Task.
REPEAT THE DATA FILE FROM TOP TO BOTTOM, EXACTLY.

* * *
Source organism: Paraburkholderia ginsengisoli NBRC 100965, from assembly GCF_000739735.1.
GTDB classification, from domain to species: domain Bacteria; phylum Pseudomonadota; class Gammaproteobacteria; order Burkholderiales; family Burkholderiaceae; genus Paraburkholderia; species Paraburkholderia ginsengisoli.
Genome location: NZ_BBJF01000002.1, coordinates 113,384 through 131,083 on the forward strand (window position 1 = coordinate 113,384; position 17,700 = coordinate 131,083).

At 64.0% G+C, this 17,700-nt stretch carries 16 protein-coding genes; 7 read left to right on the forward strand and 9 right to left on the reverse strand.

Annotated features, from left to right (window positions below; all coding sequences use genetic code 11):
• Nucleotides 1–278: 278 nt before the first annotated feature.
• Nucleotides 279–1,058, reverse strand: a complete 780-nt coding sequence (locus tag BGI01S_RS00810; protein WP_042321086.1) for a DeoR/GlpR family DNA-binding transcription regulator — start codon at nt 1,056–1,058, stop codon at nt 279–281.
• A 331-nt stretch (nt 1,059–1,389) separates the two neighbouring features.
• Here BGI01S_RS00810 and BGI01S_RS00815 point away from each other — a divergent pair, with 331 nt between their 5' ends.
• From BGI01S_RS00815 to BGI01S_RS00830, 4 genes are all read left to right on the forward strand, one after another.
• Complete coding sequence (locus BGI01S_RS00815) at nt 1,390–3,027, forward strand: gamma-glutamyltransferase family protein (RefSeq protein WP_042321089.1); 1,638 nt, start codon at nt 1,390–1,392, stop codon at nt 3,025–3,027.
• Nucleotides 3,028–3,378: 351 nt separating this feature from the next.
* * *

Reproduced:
Source organism: Paraburkholderia ginsengisoli NBRC 100965, from assembly GCF_000739735.1.
GTDB classification, from domain to species: domain Bacteria; phylum Pseudomonadota; class Gammaproteobacteria; order Burkholderiales; family Burkholderiaceae; genus Paraburkholderia; species Paraburkholderia ginsengisoli.
Genome location: NZ_BBJF01000002.1, coordinates 113,384 through 131,083 on the forward strand (window position 1 = coordinate 113,384; position 17,700 = coordinate 131,083).

At 64.0% G+C, this 17,700-nt stretch carries 16 protein-coding genes; 7 read left to right on the forward strand and 9 right to left on the reverse strand.

Annotated features, from left to right (window positions below; all coding sequences use genetic code 11):
• Nucleotides 1–278: 278 nt before the first annotated feature.
• Nucleotides 279–1,058, reverse strand: a complete 780-nt coding sequence (locus tag BGI01S_RS00810; protein WP_042321086.1) for a DeoR/GlpR family DNA-binding transcription regulator — start codon at nt 1,056–1,058, stop codon at nt 279–281.
• A 331-nt stretch (nt 1,059–1,389) separates the two neighbouring features.
• Here BGI01S_RS00810 and BGI01S_RS00815 point away from each other — a divergent pair, with 331 nt between their 5' ends.
• From BGI01S_RS00815 to BGI01S_RS00830, 4 genes are all read left to right on the forward strand, one after another.
• Complete coding sequence (locus BGI01S_RS00815) at nt 1,390–3,027, forward strand: gamma-glutamyltransferase family protein (RefSeq protein WP_042321089.1); 1,638 nt, start codon at nt 1,390–1,392, stop codon at nt 3,025–3,027.
• Nucleotides 3,028–3,378: 351 nt separating this feature from the next.